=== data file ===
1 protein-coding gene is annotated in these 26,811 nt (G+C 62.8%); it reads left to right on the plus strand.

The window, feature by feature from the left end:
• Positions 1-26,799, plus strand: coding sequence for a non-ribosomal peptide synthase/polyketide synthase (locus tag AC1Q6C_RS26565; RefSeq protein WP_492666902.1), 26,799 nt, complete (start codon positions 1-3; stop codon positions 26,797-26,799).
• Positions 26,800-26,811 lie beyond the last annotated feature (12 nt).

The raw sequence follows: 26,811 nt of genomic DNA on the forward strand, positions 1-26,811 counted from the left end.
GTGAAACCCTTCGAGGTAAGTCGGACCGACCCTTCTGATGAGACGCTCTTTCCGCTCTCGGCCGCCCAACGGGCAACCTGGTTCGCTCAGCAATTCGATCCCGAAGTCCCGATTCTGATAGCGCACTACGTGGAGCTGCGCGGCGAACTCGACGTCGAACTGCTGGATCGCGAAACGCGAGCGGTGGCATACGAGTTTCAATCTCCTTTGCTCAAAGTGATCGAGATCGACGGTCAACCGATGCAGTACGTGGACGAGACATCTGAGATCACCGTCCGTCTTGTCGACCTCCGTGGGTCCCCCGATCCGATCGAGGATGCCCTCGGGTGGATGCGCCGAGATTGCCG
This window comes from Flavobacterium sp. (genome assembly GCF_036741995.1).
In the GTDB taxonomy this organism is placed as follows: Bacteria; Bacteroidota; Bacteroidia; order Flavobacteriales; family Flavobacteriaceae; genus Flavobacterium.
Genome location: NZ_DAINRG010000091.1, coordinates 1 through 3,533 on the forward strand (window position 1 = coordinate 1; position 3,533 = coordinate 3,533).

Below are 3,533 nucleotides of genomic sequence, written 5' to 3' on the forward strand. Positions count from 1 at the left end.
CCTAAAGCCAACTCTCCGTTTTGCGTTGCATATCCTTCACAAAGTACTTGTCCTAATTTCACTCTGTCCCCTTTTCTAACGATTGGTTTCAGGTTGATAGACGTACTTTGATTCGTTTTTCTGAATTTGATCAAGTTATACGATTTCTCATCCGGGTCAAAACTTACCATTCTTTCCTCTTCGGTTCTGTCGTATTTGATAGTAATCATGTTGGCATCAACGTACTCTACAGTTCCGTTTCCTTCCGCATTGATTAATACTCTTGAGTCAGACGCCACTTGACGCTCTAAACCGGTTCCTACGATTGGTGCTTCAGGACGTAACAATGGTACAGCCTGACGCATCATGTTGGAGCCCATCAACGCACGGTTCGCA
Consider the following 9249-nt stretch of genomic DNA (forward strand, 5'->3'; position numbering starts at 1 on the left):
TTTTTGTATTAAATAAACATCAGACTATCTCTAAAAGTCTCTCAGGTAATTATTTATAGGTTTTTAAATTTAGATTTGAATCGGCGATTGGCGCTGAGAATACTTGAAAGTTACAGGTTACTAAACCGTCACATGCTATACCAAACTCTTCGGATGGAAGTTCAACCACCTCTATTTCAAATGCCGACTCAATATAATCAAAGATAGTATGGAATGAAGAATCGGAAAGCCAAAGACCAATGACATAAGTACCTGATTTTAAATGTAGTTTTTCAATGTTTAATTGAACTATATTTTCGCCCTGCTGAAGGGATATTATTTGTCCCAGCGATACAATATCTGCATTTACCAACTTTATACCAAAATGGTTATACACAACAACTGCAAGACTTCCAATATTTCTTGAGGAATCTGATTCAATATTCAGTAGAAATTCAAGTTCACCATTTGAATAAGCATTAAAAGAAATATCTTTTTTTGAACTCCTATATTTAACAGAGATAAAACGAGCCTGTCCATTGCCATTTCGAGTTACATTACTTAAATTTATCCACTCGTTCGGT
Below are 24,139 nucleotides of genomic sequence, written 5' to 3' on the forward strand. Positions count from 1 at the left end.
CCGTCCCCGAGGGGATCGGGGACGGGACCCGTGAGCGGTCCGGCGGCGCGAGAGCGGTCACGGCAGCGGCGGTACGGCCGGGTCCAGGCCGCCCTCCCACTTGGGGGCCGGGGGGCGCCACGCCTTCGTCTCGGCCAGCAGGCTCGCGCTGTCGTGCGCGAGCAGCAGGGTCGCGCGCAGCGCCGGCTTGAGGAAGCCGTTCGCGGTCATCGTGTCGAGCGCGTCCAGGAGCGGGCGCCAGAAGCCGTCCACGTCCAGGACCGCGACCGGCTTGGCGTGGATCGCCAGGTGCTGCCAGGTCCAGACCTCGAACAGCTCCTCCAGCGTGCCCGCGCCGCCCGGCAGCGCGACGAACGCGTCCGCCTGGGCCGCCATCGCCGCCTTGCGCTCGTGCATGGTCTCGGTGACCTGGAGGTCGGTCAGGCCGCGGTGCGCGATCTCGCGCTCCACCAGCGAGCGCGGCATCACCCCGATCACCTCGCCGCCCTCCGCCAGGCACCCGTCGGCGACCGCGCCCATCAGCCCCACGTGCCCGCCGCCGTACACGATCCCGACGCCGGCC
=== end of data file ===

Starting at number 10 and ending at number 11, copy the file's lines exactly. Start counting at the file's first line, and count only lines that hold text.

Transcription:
Below are 3,533 nucleotides of genomic sequence, written 5' to 3' on the forward strand. Positions count from 1 at the left end.
CCTAAAGCCAACTCTCCGTTTTGCGTTGCATATCCTTCACAAAGTACTTGTCCTAATTTCACTCTGTCCCCTTTTCTAACGATTGGTTTCAGGTTGATAGACGTACTTTGATTCGTTTTTCTGAATTTGATCAAGTTATACGATTTCTCATCCGGGTCAAAACTTACCATTCTTTCCTCTTCGGTTCTGTCGTATTTGATAGTAATCATGTTGGCATCAACGTACTCTACAGTTCCGTTTCCTTCCGCATTGATTAATACTCTTGAGTCAGACGCCACTTGACGCTCTAAACCGGTTCCTACGATTGGTGCTTCAGGACGTAACAATGGTACAGCCTGACGCATCATGTTGGAGCCCATCAACGCACGGTTCGCA